Unscrupulous sellers are staying one step ahead of Amazon by using a range of tactics to beat the online retailer’s security systems and mislead shoppers with fake reviews, a Which? investigation has revealed.
The consumer champion scrutinised thousands of listings with the help of an Amazon expert to uncover how features designed to make the website more user-friendly are being abused on a grand scale.
Which? also reviewed almost 90 reports of issues with fake reviews it has received in recent weeks – including sellers offering buyers bribes of cash and gift vouchers in return for dishonestly boosting a review to five stars.
A tactic employed by some sellers is the hacking of genuine Amazon accounts to post fake reviews – in one case a single account was used to post thousands of fake reviews. Some victims have been told they must manually remove fake reviews posted in their name.
Fakers are also exploiting an Amazon feature called “product variation”, which is used by legitimate sellers to group reviews for the same product in one place when it is available in different sizes and colours.
However, unscrupulous sellers are creating false variations, allowing them to artificially multiply the number of positive reviews attributed to a product while evading detection.
Which? found a pair of SDFLAYER headphones with 40 different meaningless colour variations (‘cxas021’ / ‘cxas014’ / ‘cxas012’, etc.) that enabled the seller to coordinate a steady stream of fake five-star reviews without Amazon’s systems flagging any suspicious activity on the product. Worryingly, this SDFLAYER item topped the headphones search listings at the start of June 2019.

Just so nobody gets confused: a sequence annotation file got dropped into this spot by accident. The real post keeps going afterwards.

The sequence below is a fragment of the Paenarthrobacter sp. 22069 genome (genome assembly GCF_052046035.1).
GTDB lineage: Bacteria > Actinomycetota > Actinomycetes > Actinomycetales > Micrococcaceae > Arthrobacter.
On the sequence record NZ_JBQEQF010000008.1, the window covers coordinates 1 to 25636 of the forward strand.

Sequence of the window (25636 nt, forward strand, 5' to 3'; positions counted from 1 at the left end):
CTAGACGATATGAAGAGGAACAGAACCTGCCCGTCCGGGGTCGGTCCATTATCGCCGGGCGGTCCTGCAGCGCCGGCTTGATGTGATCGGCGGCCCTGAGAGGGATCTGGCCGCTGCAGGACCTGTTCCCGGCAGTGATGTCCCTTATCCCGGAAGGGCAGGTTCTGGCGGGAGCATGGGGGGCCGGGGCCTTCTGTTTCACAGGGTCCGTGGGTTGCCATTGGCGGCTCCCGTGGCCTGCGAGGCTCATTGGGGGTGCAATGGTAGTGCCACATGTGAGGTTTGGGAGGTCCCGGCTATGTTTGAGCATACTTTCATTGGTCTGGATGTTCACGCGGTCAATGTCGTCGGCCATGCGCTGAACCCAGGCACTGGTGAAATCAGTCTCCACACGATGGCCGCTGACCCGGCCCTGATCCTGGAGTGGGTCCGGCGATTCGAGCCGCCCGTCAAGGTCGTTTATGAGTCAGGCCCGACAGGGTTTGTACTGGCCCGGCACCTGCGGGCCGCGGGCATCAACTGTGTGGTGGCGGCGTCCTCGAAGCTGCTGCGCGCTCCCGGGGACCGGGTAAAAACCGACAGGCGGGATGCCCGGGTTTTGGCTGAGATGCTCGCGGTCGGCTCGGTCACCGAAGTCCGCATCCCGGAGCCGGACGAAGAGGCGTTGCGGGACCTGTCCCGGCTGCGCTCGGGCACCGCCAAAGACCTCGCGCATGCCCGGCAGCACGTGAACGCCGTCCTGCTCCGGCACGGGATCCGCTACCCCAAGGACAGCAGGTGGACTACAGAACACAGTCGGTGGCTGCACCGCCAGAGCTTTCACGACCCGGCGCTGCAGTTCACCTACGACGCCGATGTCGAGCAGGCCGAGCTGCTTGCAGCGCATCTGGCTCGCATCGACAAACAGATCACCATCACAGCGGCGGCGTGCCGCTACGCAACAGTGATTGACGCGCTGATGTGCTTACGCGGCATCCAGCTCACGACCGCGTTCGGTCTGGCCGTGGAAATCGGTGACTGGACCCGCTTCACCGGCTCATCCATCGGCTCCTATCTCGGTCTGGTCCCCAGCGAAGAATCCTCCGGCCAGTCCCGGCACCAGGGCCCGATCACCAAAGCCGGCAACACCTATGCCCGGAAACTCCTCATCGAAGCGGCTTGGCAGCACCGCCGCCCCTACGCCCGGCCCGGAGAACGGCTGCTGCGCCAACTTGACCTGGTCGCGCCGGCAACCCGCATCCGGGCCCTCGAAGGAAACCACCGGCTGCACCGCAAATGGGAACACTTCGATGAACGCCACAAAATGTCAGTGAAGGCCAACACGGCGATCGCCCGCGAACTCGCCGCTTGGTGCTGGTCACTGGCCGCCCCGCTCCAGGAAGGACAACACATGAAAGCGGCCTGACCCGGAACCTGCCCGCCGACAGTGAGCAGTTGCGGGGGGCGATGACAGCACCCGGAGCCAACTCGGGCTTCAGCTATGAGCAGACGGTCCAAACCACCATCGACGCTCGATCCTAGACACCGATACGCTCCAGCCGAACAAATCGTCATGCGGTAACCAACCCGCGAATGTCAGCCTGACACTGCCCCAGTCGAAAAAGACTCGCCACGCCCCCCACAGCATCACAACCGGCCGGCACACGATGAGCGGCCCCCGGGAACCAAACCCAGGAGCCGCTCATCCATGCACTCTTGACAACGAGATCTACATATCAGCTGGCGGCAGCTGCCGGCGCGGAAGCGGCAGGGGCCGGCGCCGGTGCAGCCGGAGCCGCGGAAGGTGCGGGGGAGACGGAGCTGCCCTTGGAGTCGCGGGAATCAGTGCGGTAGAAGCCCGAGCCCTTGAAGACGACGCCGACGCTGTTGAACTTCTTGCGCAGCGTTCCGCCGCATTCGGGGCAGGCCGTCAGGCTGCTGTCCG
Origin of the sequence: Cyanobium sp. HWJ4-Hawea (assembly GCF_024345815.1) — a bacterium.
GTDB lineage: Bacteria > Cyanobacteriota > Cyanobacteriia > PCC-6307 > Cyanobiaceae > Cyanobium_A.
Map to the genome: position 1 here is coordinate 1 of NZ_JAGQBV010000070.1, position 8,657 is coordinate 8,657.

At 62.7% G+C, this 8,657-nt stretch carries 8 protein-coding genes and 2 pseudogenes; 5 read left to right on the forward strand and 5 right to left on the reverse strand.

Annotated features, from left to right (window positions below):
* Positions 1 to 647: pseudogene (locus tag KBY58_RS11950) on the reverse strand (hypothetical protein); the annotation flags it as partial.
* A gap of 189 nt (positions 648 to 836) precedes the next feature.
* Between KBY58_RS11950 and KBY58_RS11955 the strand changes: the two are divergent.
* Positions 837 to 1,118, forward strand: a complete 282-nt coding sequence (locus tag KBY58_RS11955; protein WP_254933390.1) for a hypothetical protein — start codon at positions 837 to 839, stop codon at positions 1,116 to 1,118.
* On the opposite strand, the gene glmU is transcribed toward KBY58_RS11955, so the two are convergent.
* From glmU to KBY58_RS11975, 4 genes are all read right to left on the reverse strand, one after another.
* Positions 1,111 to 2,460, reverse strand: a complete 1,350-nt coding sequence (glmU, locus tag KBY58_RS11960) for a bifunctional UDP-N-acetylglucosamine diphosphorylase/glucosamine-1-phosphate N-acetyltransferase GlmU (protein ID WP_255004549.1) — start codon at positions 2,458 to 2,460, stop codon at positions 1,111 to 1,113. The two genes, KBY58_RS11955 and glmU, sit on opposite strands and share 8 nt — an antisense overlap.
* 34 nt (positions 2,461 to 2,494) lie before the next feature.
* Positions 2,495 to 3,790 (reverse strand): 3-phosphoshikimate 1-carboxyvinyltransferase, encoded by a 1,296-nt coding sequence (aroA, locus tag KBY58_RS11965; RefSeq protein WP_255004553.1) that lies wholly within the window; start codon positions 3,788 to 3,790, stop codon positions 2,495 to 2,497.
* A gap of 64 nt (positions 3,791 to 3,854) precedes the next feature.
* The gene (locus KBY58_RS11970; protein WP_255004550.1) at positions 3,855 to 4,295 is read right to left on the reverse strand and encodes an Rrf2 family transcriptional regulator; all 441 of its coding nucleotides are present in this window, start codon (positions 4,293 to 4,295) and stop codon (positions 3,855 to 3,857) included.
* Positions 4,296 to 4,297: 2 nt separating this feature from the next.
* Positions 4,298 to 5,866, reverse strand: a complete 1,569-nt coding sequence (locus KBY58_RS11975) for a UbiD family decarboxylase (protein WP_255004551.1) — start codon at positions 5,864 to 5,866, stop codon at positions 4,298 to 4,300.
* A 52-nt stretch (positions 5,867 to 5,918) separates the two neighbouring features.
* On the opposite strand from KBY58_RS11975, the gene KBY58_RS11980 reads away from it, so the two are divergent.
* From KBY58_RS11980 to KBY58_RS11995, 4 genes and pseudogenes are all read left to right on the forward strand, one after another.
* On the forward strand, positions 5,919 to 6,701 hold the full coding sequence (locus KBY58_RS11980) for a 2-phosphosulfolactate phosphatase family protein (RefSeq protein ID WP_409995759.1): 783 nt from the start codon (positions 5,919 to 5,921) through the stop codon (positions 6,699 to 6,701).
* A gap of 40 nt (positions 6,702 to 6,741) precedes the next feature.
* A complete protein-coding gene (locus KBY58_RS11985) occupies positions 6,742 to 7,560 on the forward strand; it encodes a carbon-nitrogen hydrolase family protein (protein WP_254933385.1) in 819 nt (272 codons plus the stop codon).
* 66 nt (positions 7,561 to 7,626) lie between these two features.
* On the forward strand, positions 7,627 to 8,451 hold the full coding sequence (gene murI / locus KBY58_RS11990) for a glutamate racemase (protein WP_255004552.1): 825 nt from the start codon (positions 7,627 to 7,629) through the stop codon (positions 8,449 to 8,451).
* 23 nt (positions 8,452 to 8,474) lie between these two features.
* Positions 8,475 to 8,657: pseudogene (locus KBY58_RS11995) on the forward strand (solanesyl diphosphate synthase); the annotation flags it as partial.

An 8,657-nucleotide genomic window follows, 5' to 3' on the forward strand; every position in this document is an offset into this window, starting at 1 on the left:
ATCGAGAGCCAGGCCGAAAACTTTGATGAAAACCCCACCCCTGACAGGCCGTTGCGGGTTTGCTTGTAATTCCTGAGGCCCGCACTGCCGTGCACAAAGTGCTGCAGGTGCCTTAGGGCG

Another feature, known as “product merging,” is used by legitimate sellers to bring together the reviews of similar items under one listing – tidying up their online shops and making it easier for shoppers to find all relevant reviews in one place.
However, Which? found examples of sellers taking advantage of this feature by merging dormant or unavailable products with new or existing product listings as a way to transfer positive reviews from one product to another.
In one case, the consumer champion found reviews for a soap dispenser and a phone screen cover listed under a pair of headphones to artificially boost the product’s rating.
Which? even found a smartwatch with 938 reviews dating back to 2011, despite having been first listed for sale in January 2019.
In 2018, Which? went undercover to reveal the Facebook ‘review factory’ groups with tens of thousands of members that are designed to act as a marketplace for fake reviews, generating incentivised positive ratings for products listed on Amazon. Despite reporting the issue to Facebook, as recently as last month Which? found review groups that were still highly active, with 133 new posts in just an hour on one group.
The Competition and Markets Authority (CMA) has now announced that Facebook and eBay must tackle the sale of fake reviews through their sites. Facebook informed the CMA that the reported groups had been removed.
But a quick search reveals dozens more in their place, with thousands of members. Which? easily found more than 20 clearly labelled groups offering products for incentivised reviews shortly after.
Natalie Hitchins, Which? Head of Home Products and Services, said:
“Our investigation shows the lengths that unscrupulous sellers will go to to constantly pull the wool over the eyes of shoppers.